We just celebrated our national holiday for Dr. Martin Luther King, Jr. again in the United States. I learned recently that a stretch of 17th street, which passes by my old elementary school in Manhattan, Kansas, has been renamed Martin Luther King Jr. Memorial Drive. Holidays and renamed streets are nice, but my question is, WHERE ARE THE NATIONAL LEADERS in our country helping cultivate attitudes of love, understanding, cooperation, and the causes of equal treatment and equal opportunities in life? All of these causes start with the family, and rely extensively on education. I, for one, can be counted among those who explicitly OPPOSE ethnocentric attitudes, actions, policies and politics. I love my country and am proud of it, but I’m also proud to speak a second language and blessed to have lived and traveled a bit outside the United States. I know we live in a global village because I’ve seen a glimpse of it face-to-face, and I now work in it daily via the Internet and the edublogosphere.

We live in a global village that is getting smaller every day. In his presentation at the 2005 TED Talks, Ray Kurzweil discussed some of the huge changes in our society we are now experiencing. The SMALL amount of time we have now to adapt to changes is a major shift. Think about how long people had to grow accustomed to new technologies like the telephone and the television. Then think how quickly records morphed into cassette tapes into compact disks and now into portable digital audio players, like iPods. Have you played Second Life? Do you realize how significant it is that SL now has a gross GDP larger than some countries which are members of the United Nations? According to some predictions, “Second Life’s overall GDP for 2007 could be close to $700 million.” The opportunities we have now and will have in the future to communicate, collaborate, and work together to address challenges and generate wealth across the globe are likely beyond the wildest imaginations of any of us.

We have no time for ethnocentrism. There is NO appropriate time or place for racism. International exchange programs like AFS, international videoconferencing initiatives like Global Nomads, and international team blogging projects like Global Voices Online are tangible efforts aimed at (among other things) fostering cross-cultural understanding and respect, and obliterating the specter of ethnocentrism from our planet. These are the types of educational activities, experiences, and projects in which we need to involve more learners of all ages.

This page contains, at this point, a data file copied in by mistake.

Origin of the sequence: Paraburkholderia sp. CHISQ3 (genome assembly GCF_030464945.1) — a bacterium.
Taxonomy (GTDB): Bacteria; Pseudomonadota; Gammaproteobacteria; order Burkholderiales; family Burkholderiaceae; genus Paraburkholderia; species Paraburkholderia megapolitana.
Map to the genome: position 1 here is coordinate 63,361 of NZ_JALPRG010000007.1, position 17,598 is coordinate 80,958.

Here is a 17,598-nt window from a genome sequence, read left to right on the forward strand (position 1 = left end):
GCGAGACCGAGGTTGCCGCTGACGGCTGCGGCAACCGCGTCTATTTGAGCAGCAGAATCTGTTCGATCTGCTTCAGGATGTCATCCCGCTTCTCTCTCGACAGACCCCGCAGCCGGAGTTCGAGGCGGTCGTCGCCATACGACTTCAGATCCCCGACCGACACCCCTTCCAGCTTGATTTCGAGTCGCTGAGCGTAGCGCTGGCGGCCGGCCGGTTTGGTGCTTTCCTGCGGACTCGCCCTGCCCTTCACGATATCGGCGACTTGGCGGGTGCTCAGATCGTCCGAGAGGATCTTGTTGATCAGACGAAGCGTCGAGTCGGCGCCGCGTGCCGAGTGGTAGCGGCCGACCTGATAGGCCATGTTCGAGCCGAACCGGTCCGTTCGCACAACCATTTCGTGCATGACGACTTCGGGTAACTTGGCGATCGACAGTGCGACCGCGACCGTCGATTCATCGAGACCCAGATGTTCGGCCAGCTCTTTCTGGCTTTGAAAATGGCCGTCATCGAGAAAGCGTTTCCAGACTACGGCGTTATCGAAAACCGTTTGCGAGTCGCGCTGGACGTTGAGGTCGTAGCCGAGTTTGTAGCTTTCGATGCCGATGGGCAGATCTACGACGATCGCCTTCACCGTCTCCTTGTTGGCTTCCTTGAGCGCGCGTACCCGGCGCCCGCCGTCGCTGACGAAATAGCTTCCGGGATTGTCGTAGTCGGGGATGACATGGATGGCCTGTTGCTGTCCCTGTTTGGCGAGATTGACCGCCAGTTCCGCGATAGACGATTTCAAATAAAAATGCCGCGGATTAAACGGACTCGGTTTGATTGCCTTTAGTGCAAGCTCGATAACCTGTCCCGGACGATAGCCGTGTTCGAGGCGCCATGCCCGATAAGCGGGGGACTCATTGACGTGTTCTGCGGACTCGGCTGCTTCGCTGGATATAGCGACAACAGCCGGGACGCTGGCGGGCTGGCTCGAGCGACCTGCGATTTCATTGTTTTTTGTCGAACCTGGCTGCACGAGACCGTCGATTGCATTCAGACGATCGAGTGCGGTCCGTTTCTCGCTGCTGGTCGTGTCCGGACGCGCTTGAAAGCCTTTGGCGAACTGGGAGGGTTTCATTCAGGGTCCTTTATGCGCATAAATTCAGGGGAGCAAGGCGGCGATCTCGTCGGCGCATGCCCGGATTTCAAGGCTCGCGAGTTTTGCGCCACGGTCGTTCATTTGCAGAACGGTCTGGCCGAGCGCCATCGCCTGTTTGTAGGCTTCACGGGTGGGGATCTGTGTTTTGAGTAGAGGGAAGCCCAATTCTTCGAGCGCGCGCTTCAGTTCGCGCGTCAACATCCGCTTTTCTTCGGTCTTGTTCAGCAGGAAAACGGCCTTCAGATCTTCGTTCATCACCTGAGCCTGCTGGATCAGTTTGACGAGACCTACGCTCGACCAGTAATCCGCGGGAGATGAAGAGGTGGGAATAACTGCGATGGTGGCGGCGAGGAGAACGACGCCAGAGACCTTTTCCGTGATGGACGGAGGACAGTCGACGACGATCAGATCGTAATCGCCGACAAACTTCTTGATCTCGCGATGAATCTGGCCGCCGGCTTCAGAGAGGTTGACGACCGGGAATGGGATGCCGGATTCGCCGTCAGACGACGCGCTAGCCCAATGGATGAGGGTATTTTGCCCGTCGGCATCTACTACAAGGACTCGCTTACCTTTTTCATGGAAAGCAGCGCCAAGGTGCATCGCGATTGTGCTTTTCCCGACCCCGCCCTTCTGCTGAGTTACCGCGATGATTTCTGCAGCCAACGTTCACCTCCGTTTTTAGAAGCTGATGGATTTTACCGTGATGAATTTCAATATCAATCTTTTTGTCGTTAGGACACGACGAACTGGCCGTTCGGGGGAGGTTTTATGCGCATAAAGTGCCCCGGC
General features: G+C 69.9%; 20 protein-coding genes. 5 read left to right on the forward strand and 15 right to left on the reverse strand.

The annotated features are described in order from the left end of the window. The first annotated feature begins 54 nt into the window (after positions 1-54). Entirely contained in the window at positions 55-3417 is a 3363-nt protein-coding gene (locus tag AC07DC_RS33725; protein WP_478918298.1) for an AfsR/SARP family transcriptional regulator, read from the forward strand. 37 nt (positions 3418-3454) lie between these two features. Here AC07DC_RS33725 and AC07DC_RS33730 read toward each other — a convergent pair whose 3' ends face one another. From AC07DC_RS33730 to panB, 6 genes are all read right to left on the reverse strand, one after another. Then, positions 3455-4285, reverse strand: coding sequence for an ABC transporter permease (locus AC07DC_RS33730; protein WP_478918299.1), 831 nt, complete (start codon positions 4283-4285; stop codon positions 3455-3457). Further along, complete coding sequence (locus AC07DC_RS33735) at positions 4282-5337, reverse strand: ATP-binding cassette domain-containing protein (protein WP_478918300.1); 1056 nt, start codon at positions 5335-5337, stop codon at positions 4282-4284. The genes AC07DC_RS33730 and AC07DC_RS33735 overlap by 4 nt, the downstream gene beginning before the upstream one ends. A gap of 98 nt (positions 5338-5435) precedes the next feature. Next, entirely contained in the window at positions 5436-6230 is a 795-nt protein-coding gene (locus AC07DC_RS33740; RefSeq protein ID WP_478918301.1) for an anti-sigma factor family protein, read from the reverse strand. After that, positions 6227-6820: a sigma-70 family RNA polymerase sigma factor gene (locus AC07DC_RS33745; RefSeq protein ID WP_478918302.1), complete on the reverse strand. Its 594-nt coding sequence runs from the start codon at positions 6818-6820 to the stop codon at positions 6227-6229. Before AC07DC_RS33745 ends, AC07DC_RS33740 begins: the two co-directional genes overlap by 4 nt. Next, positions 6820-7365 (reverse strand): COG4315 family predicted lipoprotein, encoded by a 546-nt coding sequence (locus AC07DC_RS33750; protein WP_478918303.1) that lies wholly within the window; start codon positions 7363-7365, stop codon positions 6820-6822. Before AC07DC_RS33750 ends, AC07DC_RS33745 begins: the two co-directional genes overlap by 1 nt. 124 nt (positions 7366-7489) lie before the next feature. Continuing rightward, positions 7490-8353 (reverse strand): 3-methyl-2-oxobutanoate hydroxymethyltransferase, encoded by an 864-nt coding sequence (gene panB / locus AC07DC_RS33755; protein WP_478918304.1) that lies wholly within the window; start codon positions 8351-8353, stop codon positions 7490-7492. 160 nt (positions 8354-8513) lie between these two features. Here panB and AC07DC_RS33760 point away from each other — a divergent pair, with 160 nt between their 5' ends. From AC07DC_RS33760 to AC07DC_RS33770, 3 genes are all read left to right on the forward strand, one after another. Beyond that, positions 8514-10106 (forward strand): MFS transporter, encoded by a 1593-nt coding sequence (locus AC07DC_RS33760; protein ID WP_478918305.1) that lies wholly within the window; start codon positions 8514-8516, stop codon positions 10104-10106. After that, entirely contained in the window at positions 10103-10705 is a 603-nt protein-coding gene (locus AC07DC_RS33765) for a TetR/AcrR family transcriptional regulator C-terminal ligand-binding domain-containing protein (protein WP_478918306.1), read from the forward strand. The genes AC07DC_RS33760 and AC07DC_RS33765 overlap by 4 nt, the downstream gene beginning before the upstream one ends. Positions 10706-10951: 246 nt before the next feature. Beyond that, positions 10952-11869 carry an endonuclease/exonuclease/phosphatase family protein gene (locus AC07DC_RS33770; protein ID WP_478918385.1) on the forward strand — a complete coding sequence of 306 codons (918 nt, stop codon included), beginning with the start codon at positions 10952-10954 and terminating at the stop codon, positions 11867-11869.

My hat is off to those educators in Carrollton-Farmers Branch and elsewhere who carry on with the vital mission of public and private education for diverse learners, despite the ethnocentric political actions of local as well as national leaders. Commit yourself to have nothing to do with the deeds of darkness, which include policies, name-calling, or tolerance of actions which reinforce and perpetuate attitudes of racism and ethnocentrism. We live in a global village, and we have to find ways to help our brothers and sisters all around us understand the similarities which can bind us together, rather than focusing on the minor differences that can be used to splinter us apart.

Look Into My World

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One Response to Opposing ethnocentrism in schools and society

  1. Miss Profe says:

    Great post, Wesley! I, too, grow weary of the intolerance and ignorance in American society. But, each of us has to keep fighting against it. It’s what Dr. King would have wanted. So, thank you.